Last May Rep. Dave Reichert, R-Wash., raised campaign cash at a reception at the offices of the National Association of Realtors and around the same time, the group's PAC sent his campaign a check for $4,000.
Four months later, in September, the PAC started spending big, but this time on independent expenditures. Three hundred thousand dollars for a campaign ad. Forty-six thousand dollars on Internet ads. By mid-October, the group had spent more than $576,000 in support of Reichert.
When groups make independent expenditures to support or oppose a candidacy, they are not supposed to coordinate in any way with a candidate. The Federal Election Commission defines this as any communication “that is not made in cooperation, consultation, or concert with, or at the request or suggestion of, a candidate, a candidate’s authorized committee, or their agents, or a political party or its agents.”
Reichert's campaign spokesman told Party Time that there was no discussion of independent expenditures at the May fundraiser.
However, a review of Party Time records show that, in the cozy world that exists, inside-the-beltway groups and individuals involved with making decisions about independent expenditures have had ample opportunities to rub shoulders with candidates at fundraising events—opportunities where discussions about campaigns could occur.
This does not mean any of these groups broke the law, or even if they did, the FEC will take action. The agency rarely investigates charges of coordination unless a complaint is filed by an outside party. Absent a witness, there is no way of knowing what is discussed at such gatherings. And candidates and outside groups mentioned in this report either deny any such discussions or are not talking—most did not return calls for comment.
The National Association of Realtors is one of the biggest forces in independent expenditures this election cycle, spending more than $7 million so far. The group's PAC also contributes liberally to candidates, and its office is the site of numerous fundraisers for Republicans and Democrats alike.
The National Rifle Association (NRA), which has long been a major player making independent expenditures, is also the site for fundraising parties. In late August, the NRA was the location for a "meet and greet" for Kevin Yoder, who is running on the GOP ticket in an open race to represent Kansas' third district. The same day he was scheduled to attend a fundraising luncheon at Carmine's, a restaurant downtown. Several weeks later, the NRA reported the first of several independent expenditures in favor of Yoder's candidacy, currently totaling more than $14,000. Yoder has also collected $4,950 in direct contributions for his campaign from the NRA's PAC.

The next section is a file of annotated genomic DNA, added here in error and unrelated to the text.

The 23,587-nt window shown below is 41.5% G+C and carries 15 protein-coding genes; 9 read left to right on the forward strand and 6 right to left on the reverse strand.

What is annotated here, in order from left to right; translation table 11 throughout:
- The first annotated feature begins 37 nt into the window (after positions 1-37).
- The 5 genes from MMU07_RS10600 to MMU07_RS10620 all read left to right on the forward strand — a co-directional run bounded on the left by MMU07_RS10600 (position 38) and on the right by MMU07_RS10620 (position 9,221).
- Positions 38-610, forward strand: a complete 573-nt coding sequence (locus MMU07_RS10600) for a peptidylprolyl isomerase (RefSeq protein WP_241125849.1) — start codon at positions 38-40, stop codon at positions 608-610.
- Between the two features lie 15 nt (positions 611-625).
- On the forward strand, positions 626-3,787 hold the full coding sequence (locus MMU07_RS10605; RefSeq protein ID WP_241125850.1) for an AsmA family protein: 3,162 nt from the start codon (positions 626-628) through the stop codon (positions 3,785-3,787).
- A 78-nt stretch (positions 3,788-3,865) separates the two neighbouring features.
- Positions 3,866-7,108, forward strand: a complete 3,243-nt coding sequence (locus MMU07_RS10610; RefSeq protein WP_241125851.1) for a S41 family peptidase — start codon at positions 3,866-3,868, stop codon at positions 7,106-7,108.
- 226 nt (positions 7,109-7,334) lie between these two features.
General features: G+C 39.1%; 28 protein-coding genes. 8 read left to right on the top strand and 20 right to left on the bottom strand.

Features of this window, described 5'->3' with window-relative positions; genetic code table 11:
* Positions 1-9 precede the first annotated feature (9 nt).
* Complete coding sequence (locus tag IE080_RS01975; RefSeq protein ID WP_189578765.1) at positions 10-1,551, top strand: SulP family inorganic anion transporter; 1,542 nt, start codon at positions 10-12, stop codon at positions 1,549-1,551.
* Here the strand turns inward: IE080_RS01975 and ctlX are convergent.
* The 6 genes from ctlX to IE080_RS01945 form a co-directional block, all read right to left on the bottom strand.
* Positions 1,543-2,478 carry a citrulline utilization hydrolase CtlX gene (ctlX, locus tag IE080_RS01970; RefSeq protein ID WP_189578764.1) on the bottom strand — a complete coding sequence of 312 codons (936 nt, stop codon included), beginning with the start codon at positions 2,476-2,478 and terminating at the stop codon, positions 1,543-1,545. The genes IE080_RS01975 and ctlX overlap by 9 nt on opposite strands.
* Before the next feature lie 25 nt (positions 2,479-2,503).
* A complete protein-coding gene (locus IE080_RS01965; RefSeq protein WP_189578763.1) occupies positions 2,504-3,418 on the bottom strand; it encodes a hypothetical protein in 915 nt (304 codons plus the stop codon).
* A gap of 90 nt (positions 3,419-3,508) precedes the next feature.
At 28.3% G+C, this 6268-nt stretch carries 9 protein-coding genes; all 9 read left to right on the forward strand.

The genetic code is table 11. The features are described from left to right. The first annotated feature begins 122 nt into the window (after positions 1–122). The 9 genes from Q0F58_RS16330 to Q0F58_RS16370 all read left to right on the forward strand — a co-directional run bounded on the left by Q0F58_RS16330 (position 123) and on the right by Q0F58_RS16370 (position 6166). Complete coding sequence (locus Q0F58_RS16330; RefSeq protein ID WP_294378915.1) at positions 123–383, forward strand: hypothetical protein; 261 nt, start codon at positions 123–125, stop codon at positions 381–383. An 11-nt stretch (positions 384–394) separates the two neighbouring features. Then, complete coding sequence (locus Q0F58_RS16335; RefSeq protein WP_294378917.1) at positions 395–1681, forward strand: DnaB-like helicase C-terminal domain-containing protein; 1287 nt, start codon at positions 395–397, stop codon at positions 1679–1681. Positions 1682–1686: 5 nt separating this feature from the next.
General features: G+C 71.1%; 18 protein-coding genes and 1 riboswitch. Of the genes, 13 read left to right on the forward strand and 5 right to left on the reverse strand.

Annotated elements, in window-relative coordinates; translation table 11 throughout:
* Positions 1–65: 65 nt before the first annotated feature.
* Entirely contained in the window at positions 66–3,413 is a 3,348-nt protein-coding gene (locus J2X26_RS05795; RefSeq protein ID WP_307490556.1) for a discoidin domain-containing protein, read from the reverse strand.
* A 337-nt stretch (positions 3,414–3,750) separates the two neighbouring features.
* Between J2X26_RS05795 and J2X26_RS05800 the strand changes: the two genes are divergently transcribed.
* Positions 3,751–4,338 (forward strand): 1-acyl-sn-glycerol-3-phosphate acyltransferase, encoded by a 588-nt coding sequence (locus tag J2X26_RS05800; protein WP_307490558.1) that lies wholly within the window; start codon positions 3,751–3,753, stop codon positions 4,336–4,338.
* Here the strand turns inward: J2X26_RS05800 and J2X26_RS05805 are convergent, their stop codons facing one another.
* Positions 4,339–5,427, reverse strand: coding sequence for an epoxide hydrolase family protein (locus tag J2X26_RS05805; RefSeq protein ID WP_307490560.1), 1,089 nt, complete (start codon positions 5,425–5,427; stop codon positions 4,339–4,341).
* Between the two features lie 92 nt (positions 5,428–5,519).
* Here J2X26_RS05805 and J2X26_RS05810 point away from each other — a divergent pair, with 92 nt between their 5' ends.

Rep. Charlie Dent, R., Penn. was the beneficiary, according to this invitation, for a "great shootout" fundraiser at the gun group's offices in March. Since then the NRA has spent more than $7,800 on independent expenditures favoring his campaign. He's also gotten $5,100 in direct contributions from the group's PAC.
Some other examples:
Ellen Malcolm, who founded and now serves as chair of the board for EMILY’s List, the PAC devoted to electing Democratic women to office, is also listed as treasurer of Women Vote!, an “independent expenditure only” committee created earlier this year. This invitation from last December shows her headlining a reception for the “Democratic Women 2010.” Among the beneficiaries of the event was Rep. Diane Titus, D-Nev. Women Vote! has reported spending more than $347,000 opposing Titus’ challenger, Joe Heck. Titus has also benefited from independent expenditures by SEIU and Working America, both labor unions. Last year, according to this invitation, she collected campaign cash at a “labor breakfast.” With no public record of who attended, we do not know who attended the breakfast.
Rep. Betsy Markey, D., Colo., was scheduled to raise money at this labor reception in May whose hosts included a long list of labor groups; SEIU has reported spending nearly $195,000 on independent expenditures in her campaign.
Also, people helping to raise funds for these independent groups in the run up to the mid-terms have been listed as hosts for fundraisers in the past.
GOP heavyweights Ed Gillespie and Karl Rove, who are involved in fundraising for American Crossroads and Crossroads GPS, titans in this year’s GOP barrage of outside spending, are listed as hosts on several invitations collected at Party Time this year. There is also this invitation from 2009 listing Margee Clancy as a contact; Clancy is also a treasurer for American Crossroads. However, none of the candidates benefiting from these events have yet been the focus of from independent expenditures in their races.
Fred Malek, a founder of American Action Network, another new group active in outside spending this election, who is reportedly coordinating with Rove, has been listed as a host for several fundraising events in the Party Time database, including this one in September benefitting Colorado Senate candidate Ken Buck. American Crossroads has spent heavily in the Colorado Senate race both supporting Buck and hitting his opponent, Sen. Michael Bennet.